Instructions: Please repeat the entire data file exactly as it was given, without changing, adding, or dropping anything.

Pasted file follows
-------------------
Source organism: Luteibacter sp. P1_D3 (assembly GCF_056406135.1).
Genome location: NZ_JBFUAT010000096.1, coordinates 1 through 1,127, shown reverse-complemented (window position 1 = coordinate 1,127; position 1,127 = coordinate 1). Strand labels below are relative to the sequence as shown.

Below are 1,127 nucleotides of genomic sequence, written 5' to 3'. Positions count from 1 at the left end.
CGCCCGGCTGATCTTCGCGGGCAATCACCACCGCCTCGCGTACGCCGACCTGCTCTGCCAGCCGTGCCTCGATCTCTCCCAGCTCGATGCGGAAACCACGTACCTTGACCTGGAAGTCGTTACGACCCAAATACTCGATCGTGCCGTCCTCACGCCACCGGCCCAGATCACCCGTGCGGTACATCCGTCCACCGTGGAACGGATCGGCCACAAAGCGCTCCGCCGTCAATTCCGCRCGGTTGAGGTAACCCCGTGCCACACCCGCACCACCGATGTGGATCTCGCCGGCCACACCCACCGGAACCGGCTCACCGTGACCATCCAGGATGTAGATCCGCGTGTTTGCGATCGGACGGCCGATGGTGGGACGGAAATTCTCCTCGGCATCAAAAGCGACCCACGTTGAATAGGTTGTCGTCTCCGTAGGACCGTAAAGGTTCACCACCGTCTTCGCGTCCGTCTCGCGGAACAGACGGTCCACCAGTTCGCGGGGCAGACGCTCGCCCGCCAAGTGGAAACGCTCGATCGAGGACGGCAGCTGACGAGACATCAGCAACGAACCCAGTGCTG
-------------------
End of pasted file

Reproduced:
Source organism: Luteibacter sp. P1_D3 (assembly GCF_056406135.1).
Genome location: NZ_JBFUAT010000096.1, coordinates 1 through 1,127, shown reverse-complemented (window position 1 = coordinate 1,127; position 1,127 = coordinate 1). Strand labels below are relative to the sequence as shown.

Below are 1,127 nucleotides of genomic sequence, written 5' to 3'. Positions count from 1 at the left end.
CGCCCGGCTGATCTTCGCGGGCAATCACCACCGCCTCGCGTACGCCGACCTGCTCTGCCAGCCGTGCCTCGATCTCTCCCAGCTCGATGCGGAAACCACGTACCTTGACCTGGAAGTCGTTACGACCCAAATACTCGATCGTGCCGTCCTCACGCCACCGGCCCAGATCACCCGTGCGGTACATCCGTCCACCGTGGAACGGATCGGCCACAAAGCGCTCCGCCGTCAATTCCGCRCGGTTGAGGTAACCCCGTGCCACACCCGCACCACCGATGTGGATCTCGCCGGCCACACCCACCGGAACCGGCTCACCGTGACCATCCAGGATGTAGATCCGCGTGTTTGCGATCGGACGGCCGATGGTGGGACGGAAATTCTCCTCGGCATCAAAAGCGACCCACGTTGAATAGGTTGTCGTCTCCGTAGGACCGTAAAGGTTCACCACCGTCTTCGCGTCCGTCTCGCGGAACAGACGGTCCACCAGTTCGCGGGGCAGACGCTCGCCCGCCAAGTGGAAACGCTCGATCGAGGACGGCAGCTGACGAGACATCAGCAACGAACCCAGTGCTG